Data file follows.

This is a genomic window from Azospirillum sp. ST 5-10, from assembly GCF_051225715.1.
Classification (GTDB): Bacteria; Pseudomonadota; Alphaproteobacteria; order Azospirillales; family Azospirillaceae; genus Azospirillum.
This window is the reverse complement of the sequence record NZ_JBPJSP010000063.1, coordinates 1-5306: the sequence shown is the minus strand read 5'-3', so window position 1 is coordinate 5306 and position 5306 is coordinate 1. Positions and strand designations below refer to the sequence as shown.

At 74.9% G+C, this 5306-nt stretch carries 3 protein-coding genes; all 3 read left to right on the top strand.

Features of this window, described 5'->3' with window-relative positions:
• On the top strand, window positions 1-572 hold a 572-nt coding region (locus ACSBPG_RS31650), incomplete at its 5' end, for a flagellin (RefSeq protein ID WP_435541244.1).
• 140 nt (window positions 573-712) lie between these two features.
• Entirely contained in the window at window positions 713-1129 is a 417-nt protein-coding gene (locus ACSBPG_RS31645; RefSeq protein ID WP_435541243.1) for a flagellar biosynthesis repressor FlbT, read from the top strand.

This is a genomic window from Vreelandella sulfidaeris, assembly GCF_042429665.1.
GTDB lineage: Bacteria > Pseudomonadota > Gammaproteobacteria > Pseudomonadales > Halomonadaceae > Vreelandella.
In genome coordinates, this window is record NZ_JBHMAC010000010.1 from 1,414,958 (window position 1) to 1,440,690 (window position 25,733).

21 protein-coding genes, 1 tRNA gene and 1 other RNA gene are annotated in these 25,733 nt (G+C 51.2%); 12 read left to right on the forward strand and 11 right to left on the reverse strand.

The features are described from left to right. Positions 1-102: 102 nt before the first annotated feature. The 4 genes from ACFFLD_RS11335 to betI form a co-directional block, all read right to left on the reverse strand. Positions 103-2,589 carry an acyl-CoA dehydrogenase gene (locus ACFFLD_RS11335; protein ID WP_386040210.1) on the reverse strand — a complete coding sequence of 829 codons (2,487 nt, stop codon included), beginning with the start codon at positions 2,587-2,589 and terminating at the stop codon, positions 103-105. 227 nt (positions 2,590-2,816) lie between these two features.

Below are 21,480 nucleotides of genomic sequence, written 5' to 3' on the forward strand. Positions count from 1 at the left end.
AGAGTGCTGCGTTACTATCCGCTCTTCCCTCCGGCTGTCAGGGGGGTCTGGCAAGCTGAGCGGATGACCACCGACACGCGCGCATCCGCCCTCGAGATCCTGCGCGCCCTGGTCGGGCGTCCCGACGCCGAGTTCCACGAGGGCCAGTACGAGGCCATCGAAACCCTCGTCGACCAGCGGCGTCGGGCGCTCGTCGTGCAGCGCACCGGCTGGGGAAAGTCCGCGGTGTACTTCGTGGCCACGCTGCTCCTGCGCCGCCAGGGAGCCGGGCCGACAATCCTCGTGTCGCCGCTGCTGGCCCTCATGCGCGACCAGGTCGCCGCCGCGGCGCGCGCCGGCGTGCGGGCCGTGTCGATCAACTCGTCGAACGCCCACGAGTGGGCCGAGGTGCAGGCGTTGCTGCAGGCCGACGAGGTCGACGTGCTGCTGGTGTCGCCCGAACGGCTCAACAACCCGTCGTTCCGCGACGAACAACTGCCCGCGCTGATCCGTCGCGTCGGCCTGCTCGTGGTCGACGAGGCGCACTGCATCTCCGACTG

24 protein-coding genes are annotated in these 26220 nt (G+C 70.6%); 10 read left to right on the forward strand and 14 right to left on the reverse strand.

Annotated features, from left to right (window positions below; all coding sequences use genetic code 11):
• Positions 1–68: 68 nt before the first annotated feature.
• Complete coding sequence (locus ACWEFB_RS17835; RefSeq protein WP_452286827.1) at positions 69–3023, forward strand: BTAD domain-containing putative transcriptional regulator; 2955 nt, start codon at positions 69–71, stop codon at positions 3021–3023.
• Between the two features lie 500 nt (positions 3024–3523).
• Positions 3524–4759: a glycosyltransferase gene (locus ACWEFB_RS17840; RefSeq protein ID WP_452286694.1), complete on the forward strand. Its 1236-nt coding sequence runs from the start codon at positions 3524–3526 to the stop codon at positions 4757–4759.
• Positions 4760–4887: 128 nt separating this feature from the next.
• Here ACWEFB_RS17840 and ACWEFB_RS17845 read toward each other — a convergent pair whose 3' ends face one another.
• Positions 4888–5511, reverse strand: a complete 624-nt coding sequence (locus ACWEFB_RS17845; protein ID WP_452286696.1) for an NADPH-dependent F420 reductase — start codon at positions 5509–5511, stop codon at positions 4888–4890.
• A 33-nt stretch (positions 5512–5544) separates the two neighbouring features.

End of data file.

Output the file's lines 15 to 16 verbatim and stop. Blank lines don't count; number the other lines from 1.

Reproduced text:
AGAGTGCTGCGTTACTATCCGCTCTTCCCTCCGGCTGTCAGGGGGGTCTGGCAAGCTGAGCGGATGACCACCGACACGCGCGCATCCGCCCTCGAGATCCTGCGCGCCCTGGTCGGGCGTCCCGACGCCGAGTTCCACGAGGGCCAGTACGAGGCCATCGAAACCCTCGTCGACCAGCGGCGTCGGGCGCTCGTCGTGCAGCGCACCGGCTGGGGAAAGTCCGCGGTGTACTTCGTGGCCACGCTGCTCCTGCGCCGCCAGGGAGCCGGGCCGACAATCCTCGTGTCGCCGCTGCTGGCCCTCATGCGCGACCAGGTCGCCGCCGCGGCGCGCGCCGGCGTGCGGGCCGTGTCGATCAACTCGTCGAACGCCCACGAGTGGGCCGAGGTGCAGGCGTTGCTGCAGGCCGACGAGGTCGACGTGCTGCTGGTGTCGCCCGAACGGCTCAACAACCCGTCGTTCCGCGACGAACAACTGCCCGCGCTGATCCGTCGCGTCGGCCTGCTCGTGGTCGACGAGGCGCACTGCATCTCCGACTG

24 protein-coding genes are annotated in these 26220 nt (G+C 70.6%); 10 read left to right on the forward strand and 14 right to left on the reverse strand.